America Is Missing Out On Middle East Progress

Related Categories: Democracy and Governance; Human Rights and Humanitarian Issues; International Economics and Trade; Middle East; Israel; North Africa

A year ago this week, Israel and the United Arab Emirates made history when they agreed to formally normalize their diplomatic relations. That breakthrough was followed by others, as Bahrain and Morocco, as well as Sudan, signed on to what has collectively come to be known as the "Abraham Accords." One year on, those connections are growing quickly, with tremendous repercussions for the region – and for the United States.

Economically, the dividends of the Accords have been undeniable. Trade between Israel and the UAE, for instance, has soared. Bilateral trade, which accounted for a paltry $15 million just a couple of years ago, has already exceed $500 million this year, and could top $1 billion by the end of 2021. If it does, it would catapult the Emirates into the top tier of Israel's global trading partners.

Business with Bahrain is building, too. Late last year, Israeli officials predicted that non-defense-related trade between the two countries, until then measured in the hundreds of thousands of dollars annually, would hit $220 million in 2021. Last month, to maintain this momentum, Israeli and Bahraini officials came to terms on a framework to fast-track trade, research & development and business exchanges.

With Morocco, meanwhile, decades of informal trade relations – sustained by the large and vibrant Moroccan diaspora now resident in Israel – have broken out into the open. The two countries recently established direct flights, and a new Israeli government report recently laid out that Israeli exports to the Kingdom (which were valued at less than $4 million in 2019) could soon reach as much as $250 million annually.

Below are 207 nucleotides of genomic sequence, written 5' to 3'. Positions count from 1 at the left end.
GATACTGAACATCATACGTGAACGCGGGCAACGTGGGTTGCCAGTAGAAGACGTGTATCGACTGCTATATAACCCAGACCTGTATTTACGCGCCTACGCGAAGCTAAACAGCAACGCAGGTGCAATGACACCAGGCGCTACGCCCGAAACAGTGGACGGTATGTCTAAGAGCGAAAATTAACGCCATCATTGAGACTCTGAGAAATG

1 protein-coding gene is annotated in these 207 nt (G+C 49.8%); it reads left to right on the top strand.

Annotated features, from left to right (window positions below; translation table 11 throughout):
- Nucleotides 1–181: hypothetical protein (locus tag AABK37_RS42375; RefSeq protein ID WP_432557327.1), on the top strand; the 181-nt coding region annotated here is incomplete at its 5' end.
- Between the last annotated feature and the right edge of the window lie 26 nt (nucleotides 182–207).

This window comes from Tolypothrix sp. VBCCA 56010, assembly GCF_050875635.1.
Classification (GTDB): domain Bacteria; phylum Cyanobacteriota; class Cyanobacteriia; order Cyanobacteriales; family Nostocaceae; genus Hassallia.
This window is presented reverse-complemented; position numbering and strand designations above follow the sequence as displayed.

Political integration is progressing as well. The Emirates, Bahrain and Morocco have all appointed official envoys to Israel, and Sudan soon will. Working groups on issues such as agriculture and security have likewise been established between Israel and the governments of the Accords countries. At the societal level, meanwhile, regional tourism has flourished despite the coronavirus pandemic, as curious publics take advantage of newly-opened borders.

Strategically, too, the Accords countries are drifting into deeper alignment. A dozen years ago, mounting regional worries over the threat posed by Iran paved the way for quiet early contacts between Israel and the Gulf states. That focus has persisted. Earlier this year, Israeli Defense Minister Benny Gantz publicly aired plans to develop a "special security arrangement" with Israel's new Gulf allies to jointly counter Iran. And just this month, Bahrain's influential Derasat think tank signed a Memorandum of Understanding with the Jerusalem Institute for Strategic Studies on joint research to examine ways to counter Iran in the ideological and public diplomacy arenas.

All of these dynamics are being driven by a simple logic. Fundamentally, the reason the Abraham Accords are thriving is because the prosperity, connectivity and security they provide are in the interest to the countries that signed them.

It should be in Washington's, too. Yet the United States is now conspicuously absent from these new arrangements.

During its time in office, the Trump administration made the idea of Israeli-Arab normalization a centerpiece of its Middle East policy, and invested heavily in making such a paradigm shift a reality. The Biden administration, by contrast, has done the opposite. It has shied away from even acknowledging the Accords, let alone throwing its political or economic weight behind them. At the same time, its persistent efforts to reengage with the Iranian regime have put the United States at fundamental odds with its traditional Mideast allies on what is widely seen as the region's most important security challenge.

The consequences are liable to be profound. By failing to acknowledge the new strategic currents taking shape in the Middle East, the United States runs the risk of relegating itself to the role of bystander in them. And by not backing in the region's emerging economic and political partnerships, Washington will inevitably be eclipsed by other international actors (such as China), who are. The aggregate result is that America could soon find itself left behind in a rapidly-changing region.

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